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SUSANNE CIANI/Lixiviation: Speaking as someone who got an autographed, original album copy of "Seven Waves" in the early 80s, this exploration into Ciani's deep, deep back pages is one for the real collector. Rounding up her early commercials, explorations and other synthings on instruments that no longer even exist, this is what the early days of post Wendy Carlos electronic music sounded like. And so, we are indulged in the sound of life on other moons.

JOSH GINSBURG/Zembla Variations: The Brooklyn bass ace with the world wide reputation finally steps out with his solo debut in which he based the compositions around several interlacing flights of fancy that make sense only if you know from whence they really sprung, but they aren't important to enjoying this disc. A traditional groover on this go round, Ginsburg and his pals make a solid, listening date that goes the distance. Tailor made for zoning out with headphones on, there's so much going on here you wouldn't realize the wheel from which it all spins is somewhere in the mix rather than front and center. Wonderful stuff throughout.

PRISTINE/Detoxing: A bunch of Nords looking to kick it out on American blues seem to have a load of Nord death metal lurking in their vibe. When they make more of an effort to get cross cultural, they come close to what the mainstream blues fan is looking for but otherwise, this is a fairly left leaning blues date that genre spliced a little too aggressively for anything but younger ears looking to explore.

TRIOSENCE/Where Time Stands Still: A bunch of German jazzbos that have been around winning recognition since 1999 with Seattle vocalist Sara Gazarek front and center make their first run for the roses in the states as a unit. Opening with a sprightly loping sound that brings Gazarek into the spotlight for a turn she doesn't easily relinquish for the rest of the way through the disc, this is a fun lite jazz with vocals outing. Pleasing and pleasant, there's nothing here that's going to change the world, unless your world has some bad vibes that need to be chased away, pronto. Check it out, brighten your day.

JOSH LEVINSON SEXTET/Chauncey Street: Left leaning New York jazz from the old school by a Brooklyn kid that knows how to play the funk out of his horn. A heady statement by a crew that has clearly shown up to play, this is a solid date that mainstream groovers will take to heart. Well done.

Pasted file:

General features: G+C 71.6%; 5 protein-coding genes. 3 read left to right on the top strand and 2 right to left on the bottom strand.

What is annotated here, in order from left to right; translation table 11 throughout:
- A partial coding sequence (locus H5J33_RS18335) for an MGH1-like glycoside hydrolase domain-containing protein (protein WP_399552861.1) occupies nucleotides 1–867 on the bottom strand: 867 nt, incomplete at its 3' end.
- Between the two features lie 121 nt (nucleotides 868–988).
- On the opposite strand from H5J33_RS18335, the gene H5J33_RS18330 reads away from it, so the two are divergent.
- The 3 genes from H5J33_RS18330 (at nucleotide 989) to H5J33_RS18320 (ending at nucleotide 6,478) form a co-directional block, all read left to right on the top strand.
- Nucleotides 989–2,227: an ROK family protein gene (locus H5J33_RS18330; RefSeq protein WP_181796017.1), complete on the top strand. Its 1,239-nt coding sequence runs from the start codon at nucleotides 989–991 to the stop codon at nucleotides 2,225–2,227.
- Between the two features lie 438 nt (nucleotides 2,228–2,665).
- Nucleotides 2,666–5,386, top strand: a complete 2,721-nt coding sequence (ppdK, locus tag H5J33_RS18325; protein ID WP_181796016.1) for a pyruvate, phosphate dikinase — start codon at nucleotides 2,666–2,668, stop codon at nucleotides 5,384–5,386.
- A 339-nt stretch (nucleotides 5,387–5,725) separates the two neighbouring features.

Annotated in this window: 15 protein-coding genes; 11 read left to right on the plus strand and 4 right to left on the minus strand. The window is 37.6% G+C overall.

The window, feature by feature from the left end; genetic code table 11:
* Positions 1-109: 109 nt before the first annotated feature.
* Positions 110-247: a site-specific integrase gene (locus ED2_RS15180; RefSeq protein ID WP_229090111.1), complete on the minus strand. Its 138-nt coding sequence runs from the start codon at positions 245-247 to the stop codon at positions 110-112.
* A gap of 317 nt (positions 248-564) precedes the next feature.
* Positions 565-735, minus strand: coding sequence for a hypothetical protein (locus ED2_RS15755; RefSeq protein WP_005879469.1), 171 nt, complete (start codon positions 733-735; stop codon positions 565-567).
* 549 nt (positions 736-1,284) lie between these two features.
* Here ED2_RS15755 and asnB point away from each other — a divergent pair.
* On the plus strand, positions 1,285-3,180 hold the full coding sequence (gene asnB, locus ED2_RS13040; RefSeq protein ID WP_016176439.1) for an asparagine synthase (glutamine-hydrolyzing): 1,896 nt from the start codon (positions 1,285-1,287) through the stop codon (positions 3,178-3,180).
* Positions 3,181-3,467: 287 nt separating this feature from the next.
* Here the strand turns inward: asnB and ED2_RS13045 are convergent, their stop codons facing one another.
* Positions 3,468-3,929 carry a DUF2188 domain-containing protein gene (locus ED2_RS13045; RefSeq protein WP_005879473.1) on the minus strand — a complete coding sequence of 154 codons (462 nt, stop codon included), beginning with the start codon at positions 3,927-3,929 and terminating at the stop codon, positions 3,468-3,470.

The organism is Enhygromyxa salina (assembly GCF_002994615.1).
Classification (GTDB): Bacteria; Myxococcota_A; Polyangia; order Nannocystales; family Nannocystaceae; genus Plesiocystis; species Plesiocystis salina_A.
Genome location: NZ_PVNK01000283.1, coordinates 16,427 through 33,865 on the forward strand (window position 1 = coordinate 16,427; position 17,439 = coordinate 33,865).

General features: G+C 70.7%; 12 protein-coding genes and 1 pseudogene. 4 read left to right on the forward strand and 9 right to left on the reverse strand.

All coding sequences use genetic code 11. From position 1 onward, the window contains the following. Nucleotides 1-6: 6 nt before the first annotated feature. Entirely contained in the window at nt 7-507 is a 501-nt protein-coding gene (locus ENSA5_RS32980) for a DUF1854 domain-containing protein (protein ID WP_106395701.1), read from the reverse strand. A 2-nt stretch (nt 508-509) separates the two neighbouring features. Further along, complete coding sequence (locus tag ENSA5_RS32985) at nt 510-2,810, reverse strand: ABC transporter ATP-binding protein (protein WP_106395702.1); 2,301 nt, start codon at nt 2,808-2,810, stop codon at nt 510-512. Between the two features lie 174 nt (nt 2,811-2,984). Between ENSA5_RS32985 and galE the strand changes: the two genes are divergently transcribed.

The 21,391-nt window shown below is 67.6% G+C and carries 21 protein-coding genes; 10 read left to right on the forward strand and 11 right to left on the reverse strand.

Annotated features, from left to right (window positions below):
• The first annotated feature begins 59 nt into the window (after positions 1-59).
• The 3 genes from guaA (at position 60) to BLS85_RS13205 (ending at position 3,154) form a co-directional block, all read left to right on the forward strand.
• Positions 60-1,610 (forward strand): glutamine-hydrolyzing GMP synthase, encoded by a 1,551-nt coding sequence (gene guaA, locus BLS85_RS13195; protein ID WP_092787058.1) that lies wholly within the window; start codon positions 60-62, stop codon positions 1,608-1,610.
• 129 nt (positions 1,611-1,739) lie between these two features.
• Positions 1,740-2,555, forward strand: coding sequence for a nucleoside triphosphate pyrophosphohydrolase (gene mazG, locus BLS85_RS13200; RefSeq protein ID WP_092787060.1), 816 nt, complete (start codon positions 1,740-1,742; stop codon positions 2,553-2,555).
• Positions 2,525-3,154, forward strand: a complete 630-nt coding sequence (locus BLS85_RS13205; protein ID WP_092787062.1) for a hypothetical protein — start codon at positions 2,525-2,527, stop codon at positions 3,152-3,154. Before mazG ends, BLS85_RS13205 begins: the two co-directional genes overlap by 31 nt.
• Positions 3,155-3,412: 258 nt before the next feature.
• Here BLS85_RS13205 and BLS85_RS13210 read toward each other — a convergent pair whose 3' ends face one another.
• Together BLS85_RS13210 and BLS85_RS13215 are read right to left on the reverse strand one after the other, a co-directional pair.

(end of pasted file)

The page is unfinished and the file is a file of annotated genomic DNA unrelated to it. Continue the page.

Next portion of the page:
JOSE GARCIA/Songs for a Lifetime Live: An old school crooner that entered class long after the old school graduated, Garcia, a singing guitarist leads a swinging combo on the old faves. Loaded with war horse standards from the classic songbook, no matter where he's from, he's got Vegas lounge in his blood and is proud to let it flow. A sweet adult listening date that has a solid you-are-there feel which really helps it get it's point across. Fun stuff.

ADRIAN CUNNINGHAM/Walkabout: An impressionistic, instrumental date by a player reflecting on his time in New York before moving back to Australia. Hey, you there, quit rolling your eyes. Certainly it's sitting down jazz/instrumental work but it has a load of magic in the music that can captivate some of the most savage beasts. Deceptively simple, this is a charming work that isn't background music although it's welcome anywhere it wants to go. At times, it seems like it's two shakes away from being a modernistic "Peter and the Wolf".

SEVERIN BROWNE/Lucky Man: Once upon a time, Browne was one of the few white artists signed to Motown, right around the time his brother was tearing up the California sound. No matter how much you have on the ball, the pop merry go round gave him a hard bar to rise over. Like other affable 70s singer/songwriters that trod the back 40 no matter what breaks were given to them and are still around, Browne knows the singer/songwriter groove well and delivers a solid outing that stands nicely on it's own. A nice example of the growth of seeds that were planted when mellow wasn't a bad word. Check it out.

Volume 35/Number 96
February 4, 2011
830 W. Route 22 #144
Lake Zurich, IL., 60047
CHRIS SPECTOR, Editor and Publisher
Copyright 2012 Midwest Record

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